The Silkworm

Robert Galbraith’s second novel, The Silkworm, arrives free of the sales-boosting intrigue that accompanied its predecessor, The Cuckoo’s Calling. (Never mind that the mystery surrounding the author’s identity was arguably more intriguing than the actual plot.)  This time around, we all know that Robert Galbraith is the pseudonym of J. K. Rowling.  We also know who we are likely to meet in the second installment of Galbraith’s Cormoran Strike series: the stoical hero, his loyal sidekick, assorted dull-witted cops, weird villains and at least one corpse.  There is a scummy journalist too who provides the novel’s delicious opening line.  ”Someone bloody famous,’ said the hoarse voice on the end of the line, ‘better’ve died, Strike.’ ” Not yet.  In one of the novel’s many sub-plots, Strike is simply peddling to the tabloid reporter a document that will ruin a crooked aristocrat.

Scandalmonger seems a tawdry occupation for Strike, a celebrity since he solved the Lula Landry case in The Cuckoo’s Calling. But money is still tight and Strike is still a wounded man, in body and soul.  Having lost a leg fighting in Afghanistan and his heart to the exquisite but self-destructive Charlotte Campbell (thankfully sidelined here), the hulking detective retains his grimy office on Denmark Street, his invaluable assistant, Robin, and his principles.  ”Do the job and do it well” is Strike’s inflexible code. And Galbraith’s novel too is dutiful in an oddly old-fashioned way. From the predawn opening in London’s Smithfield Market, through showdowns and stakeouts, to the novel’s melodramatic denouement on a city rooftop, stock scenes reminiscent of any number of murder mysteries are re-staged with mixed results.

Here is Strike, for example, irresistibly drawn to the client most likely to cause him trouble and lose him money. ”What exactly is it you were wanting me to do for you, Mrs. Quine,” he asked the shabby woman on the sofa.  ”Well, it’s my husband…” Owen Quine may be missing or he may simply have deserted his wife and daughter.  ”She almost invited Strike to join her husband in laughing at her, proud, as mother sometimes pretend to be, of their child’s insolence,” Strike observes in one of the novel’s best scenes.

Galbraith is most deft when capturing the speech and mannerisms of nondescript characters – Leonora Quine, for example, or the alcoholic Jerry Waldegrave, a pathetic fixture in the cutthroat world of agents, publishers and celebrity authors that Strike quickly penetrates. Here the detective learns that Quine’s unpublished novel, Bombyx Mori (the Latin name for the silkworm) may hold vital clues to his disappearance.  ”A perverse Pilgrim’s Progress,” as Quine’s agent describes it, ”set in a folkloric no-man’s-land…,” the manuscript is crammed with outlandish sexual acts performed by gender-shifting loonies who are, in fact, grotesque caricatures of Quine’s intimates and literary rivals. We are spared lengthy extracts.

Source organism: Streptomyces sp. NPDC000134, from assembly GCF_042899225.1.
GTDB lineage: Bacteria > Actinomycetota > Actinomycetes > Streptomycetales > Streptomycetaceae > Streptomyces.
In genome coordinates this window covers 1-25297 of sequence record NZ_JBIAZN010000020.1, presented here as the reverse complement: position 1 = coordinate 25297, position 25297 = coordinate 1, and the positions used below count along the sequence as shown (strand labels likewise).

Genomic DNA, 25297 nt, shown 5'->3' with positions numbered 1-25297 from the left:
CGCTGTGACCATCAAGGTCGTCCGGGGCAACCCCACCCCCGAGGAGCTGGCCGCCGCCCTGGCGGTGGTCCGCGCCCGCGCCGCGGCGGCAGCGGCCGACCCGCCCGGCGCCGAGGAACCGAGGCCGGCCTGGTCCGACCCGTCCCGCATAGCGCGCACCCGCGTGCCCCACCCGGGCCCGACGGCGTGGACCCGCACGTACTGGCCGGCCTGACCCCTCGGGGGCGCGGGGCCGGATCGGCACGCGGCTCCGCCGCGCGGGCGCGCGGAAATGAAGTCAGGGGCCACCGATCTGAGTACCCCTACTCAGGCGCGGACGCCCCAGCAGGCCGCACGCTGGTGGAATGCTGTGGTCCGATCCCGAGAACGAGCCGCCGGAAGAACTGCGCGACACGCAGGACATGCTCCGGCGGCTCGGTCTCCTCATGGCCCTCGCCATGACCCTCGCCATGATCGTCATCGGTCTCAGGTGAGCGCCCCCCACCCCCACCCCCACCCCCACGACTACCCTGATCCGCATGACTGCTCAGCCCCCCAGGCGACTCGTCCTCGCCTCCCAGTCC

Life trumps art, however, when Strike stumbles on Quine’s disemboweled body, displayed as a centerpiece for what looks like a psychopath’s picnic, complete with place settings.  ”Strike felt that he stood retching in a temple, witness to sacrificial slaughter….”   The reader, however, may be more bewildered than shocked by a ”display of sadistic showmanship” that ruptures the humdrum atmosphere that Galbraith has artfully created.   The novel’s monochrome cityscape becomes suddenly garish and its details — of Leonora’s threadbare existence, Strike’s daily battle with his prosthetic leg, even Robin’s silly rows with her ”heart-stoppingly handsome” fiancé — seem to fade in the harsh light.

Disruption is the point, of course, in any crime novel.  But Galbraith fails to inject this mayhem with any palpable dread or menace.  A psychological portrait of the killer might have tethered the unevenly-paced plot and darkened the mood, but a perfunctory version of this arrives too late, in an overwrought finale that reads like a parody of Arthur Conan Doyle or Agatha Christie. ”The large, mannish hands had curled into claws…. ‘You’re insane,’ she whispered, with a forced smile beneath the shark eyes, her big yellow teeth glinting.”

Goodness.  Could the monster be female, ugly and sexually frustrated?  We should hardly be surprised. Shifting gender identity may be a Galbraith/Rowling preoccupation — along with disguised authorship and celebrity – but the women orbiting around the towering, heroic Cormoran Strike are easily categorized as troubled beauties or spiteful predators, good sports or twisted spinsters.  ”Tea?” curvy, golden-haired Robin asks when it’s all over, ”She knew how he liked it: the color of creosote.” Battered and heartbroken Strike may be, but should he stagger into action again he will doubtless still prefer his cuppa strong, his laddish friends steadfast and his women as adoring or dangerous as ever.